Here are the Hackpad presentation notes from Round 26: The Curious Camaraderie of Code.
Benjamin Robinson, github/benjaminrobinson
building beautiful report cards for schools
Benjamin is part of a team that develops report cards for schools around DC http://learndc.org/. They are pretty! Benjamin however, wanted the data to be more accessible so others could develop more applications, so he wrote an R package that connects to their API.
Comments: The data still needs to be wrangled and much works needs to be done (for example what does BL7 mean?).
Code live at: https://github.com/benjaminrobinson/LearnDC
hack your brain for the dopamine rushes!
Fitbit lies! …. or at least doesn’t give all the data. Steve thinks he lacks the genetic disposition for exercise, so he needed to hack his brain. The day his fitbit died he started working on a device, an Arduino Uno R3 with a GPS logger and other parts – and put the whole thing in a fanny pack. Now he has all the data!
What’s next? Nicer plots and commute data!
Q from Steve: Anyone have experience plotting GPS tracks? Can you recommend tools/frameworks/libraries? If you can, contact him!
Code lives at: https://github.com/HackMasterFlash/GpsTrackTools
Harlan Harris, @harlanh
Harlan is part of a lot of data-related meetups, Data Science DC, et al. He often introduces these meetups by showing a plot about … the meetup attendance itself! While deliciously self-referential, this took too much time so Harlin hacked together a shiny app that uses data from the official API itself.
His app plots the data from meetup that shows the RSVP and headcounts automatically (for groups that enter their headcount). More data is there for the future: event data, each member, their cross-group joins and their public posts … so much to do!
Code lives at https://github.com/HarlanH/shiny-meetup-stats.
aggregating scientific reports for dummies
Jan wanted to show off a project he had been working on to help scientists (and non-scientists) understand and share their data. He went through a meta-analysis example, to show how easily we can aggregate a bunch of disparate scientific reports in one place.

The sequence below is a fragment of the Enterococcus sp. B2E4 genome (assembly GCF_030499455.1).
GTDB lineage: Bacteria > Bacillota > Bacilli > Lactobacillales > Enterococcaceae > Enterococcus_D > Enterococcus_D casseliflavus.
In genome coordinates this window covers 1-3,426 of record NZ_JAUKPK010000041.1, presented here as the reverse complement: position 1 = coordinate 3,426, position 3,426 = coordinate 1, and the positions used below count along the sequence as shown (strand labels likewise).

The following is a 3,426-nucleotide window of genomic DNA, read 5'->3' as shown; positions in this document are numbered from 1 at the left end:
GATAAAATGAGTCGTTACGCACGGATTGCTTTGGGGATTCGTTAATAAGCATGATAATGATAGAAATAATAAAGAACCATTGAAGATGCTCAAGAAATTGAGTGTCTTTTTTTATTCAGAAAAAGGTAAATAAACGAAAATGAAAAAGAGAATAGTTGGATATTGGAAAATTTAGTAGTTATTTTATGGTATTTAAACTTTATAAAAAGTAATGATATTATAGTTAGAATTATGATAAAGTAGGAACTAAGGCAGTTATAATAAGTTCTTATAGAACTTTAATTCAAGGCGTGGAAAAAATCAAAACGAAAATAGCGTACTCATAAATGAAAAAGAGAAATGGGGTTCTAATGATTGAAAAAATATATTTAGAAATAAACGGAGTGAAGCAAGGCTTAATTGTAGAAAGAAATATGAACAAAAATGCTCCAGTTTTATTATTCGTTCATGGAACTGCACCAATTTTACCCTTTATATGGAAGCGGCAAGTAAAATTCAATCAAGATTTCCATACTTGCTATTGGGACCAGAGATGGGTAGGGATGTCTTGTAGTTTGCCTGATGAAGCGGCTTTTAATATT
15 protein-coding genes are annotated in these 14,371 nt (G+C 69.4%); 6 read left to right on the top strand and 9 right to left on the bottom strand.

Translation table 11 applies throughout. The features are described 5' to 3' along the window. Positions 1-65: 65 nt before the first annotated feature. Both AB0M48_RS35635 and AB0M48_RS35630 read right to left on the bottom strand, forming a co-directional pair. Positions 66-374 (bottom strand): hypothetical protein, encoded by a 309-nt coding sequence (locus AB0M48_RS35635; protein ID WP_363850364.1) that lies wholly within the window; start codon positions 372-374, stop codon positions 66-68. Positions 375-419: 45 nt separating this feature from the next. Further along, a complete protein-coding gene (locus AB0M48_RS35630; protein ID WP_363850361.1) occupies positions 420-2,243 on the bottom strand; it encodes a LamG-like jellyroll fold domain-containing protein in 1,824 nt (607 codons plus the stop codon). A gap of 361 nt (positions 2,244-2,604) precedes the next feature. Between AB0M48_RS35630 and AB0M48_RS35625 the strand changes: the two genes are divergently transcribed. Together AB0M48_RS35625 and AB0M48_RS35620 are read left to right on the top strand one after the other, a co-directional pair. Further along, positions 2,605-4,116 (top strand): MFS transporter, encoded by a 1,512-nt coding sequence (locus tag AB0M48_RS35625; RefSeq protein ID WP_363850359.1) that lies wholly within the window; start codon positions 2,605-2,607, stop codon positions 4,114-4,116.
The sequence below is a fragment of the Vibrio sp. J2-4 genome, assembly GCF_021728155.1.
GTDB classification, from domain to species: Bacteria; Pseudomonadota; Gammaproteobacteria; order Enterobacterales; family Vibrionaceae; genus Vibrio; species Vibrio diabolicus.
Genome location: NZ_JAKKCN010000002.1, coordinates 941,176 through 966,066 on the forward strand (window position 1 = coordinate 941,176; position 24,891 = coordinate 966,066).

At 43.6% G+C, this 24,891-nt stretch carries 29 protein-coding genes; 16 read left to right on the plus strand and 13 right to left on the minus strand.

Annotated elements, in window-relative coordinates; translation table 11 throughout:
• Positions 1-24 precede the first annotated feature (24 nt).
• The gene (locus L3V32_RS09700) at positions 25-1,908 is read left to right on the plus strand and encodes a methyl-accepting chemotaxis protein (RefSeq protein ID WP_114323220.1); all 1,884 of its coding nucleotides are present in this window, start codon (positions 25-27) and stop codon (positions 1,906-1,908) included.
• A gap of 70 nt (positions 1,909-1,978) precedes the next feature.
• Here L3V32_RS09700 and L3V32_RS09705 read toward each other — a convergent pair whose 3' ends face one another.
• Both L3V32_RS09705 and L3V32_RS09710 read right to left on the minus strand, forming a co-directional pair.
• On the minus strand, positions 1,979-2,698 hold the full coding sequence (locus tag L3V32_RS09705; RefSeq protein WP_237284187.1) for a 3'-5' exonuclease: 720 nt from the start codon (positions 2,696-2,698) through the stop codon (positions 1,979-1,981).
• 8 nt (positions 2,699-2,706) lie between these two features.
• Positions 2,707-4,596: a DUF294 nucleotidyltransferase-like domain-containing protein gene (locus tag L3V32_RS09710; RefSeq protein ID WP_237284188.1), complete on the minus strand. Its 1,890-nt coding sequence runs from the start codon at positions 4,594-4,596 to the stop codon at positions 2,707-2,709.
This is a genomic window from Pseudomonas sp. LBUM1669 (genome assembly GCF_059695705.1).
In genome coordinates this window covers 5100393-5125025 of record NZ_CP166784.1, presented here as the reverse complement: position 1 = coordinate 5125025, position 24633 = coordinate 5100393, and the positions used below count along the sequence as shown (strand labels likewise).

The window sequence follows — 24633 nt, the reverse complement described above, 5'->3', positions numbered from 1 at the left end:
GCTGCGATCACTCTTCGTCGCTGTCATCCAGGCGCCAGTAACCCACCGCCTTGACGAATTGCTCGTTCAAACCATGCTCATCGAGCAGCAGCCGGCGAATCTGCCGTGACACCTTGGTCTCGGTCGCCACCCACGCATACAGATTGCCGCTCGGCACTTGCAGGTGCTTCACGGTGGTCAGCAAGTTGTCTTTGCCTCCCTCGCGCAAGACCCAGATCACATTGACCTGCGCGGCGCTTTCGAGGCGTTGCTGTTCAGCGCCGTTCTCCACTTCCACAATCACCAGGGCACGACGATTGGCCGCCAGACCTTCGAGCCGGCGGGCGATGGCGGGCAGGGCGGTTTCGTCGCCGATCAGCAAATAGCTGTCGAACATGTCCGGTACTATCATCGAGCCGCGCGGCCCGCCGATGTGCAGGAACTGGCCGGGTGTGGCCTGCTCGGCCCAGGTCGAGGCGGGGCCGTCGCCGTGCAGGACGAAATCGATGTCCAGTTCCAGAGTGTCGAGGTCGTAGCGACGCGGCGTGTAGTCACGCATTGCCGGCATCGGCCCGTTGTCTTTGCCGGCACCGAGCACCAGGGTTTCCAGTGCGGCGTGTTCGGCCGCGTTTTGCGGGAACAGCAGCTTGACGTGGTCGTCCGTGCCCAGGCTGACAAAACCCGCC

Eric Haengel, github/ehaengel
laser robot blaster arms (need we say more?)
Problem: “I waited until the last minute to get a costume for Halloween”.
Idea: “I want to be a robot.”
Solution: “Build a robot costume.”
Eric detailed his laser blaster arm (not real lasers, but LED’s), showing the components that were “interesting”, the voltage divider and resistor capacitor circuit.
Jim Webb, @jimwebb
While “only” a web developer, Jim built an uber-cool little device, a small piece of hardware that uses infrared to detect blinks. He used an Arduino board with IR sensor to relay that information to have a computer do something when you blink.
Since a typical blink lasts 100-400 ms, it turns out you can show pictures of literally in the blink of an eye. Like the Hoff … what else would you show?
Also, he showed a little demo of flappy bird – played with blinking.
A man who values music distribution over his safety. Is this the hero we need?
rektide built a bike with over 30 lbs of speakers attached including both the amp and the batteries.
Jokes asides, this man has 100 volts between his legs. He, “used Velcro so he didn’t die”, which seeing that he was still giving a presentation must have worked pretty well. Parts and pieces were pretty simple – with the original version taking an hour to setup and the new improved version on 15 minutes.
He also played some awesome tunes w/the bike for us.
Technology used: Chromecast audio, Raspberry Pi, Mopidy.
rektide says, “Check out DC Bike Party on Facebook!”
Note: lithium polymer batteries explode.
John Kaufhold, Deep Learning Analytics
portable deep learning
John wants to take his deep learning on the go so he experimented with building a custom case to house a Jetson TK1 NVIDIA processor (a 192 core graphics card).
After a lot of work he realized he could enclose the entire thing in a sandwich box instead – how’s that for under-engineering!
Travis Hoppe, @metasemantic
Bro do you even science?
Travis build a Recurrent Neural Network (RNN) with the Long Short Term Memory (LSTM) using char-rnn library (by Andrej Karpathy).
He then downloaded the http://arxiv.org/ (because that’s what Travis does) and trained this machine on all categories with the same set of hyperparameters.
He then generated fake article titles: scientists couldn’t figure out which were real!
Code lives here.
Colah’s Blog: Understanding LSTM Networks
Merav Yuravlivker, @merav_yurav
mapping sucide bombings with an interactive graph
In Merav’s first H&&T she took a static visualization from WaPo of suicide attacks in Paris and built an interactive visualization using R and Shiny. The data comes alive with both bar charts and a choropleth, including all suicide attacks since 1985.
Raw data source from University of Chicago, cpostdata.
This hack was inspired by a Medium post she wrote: What do suicide attacks look like globally?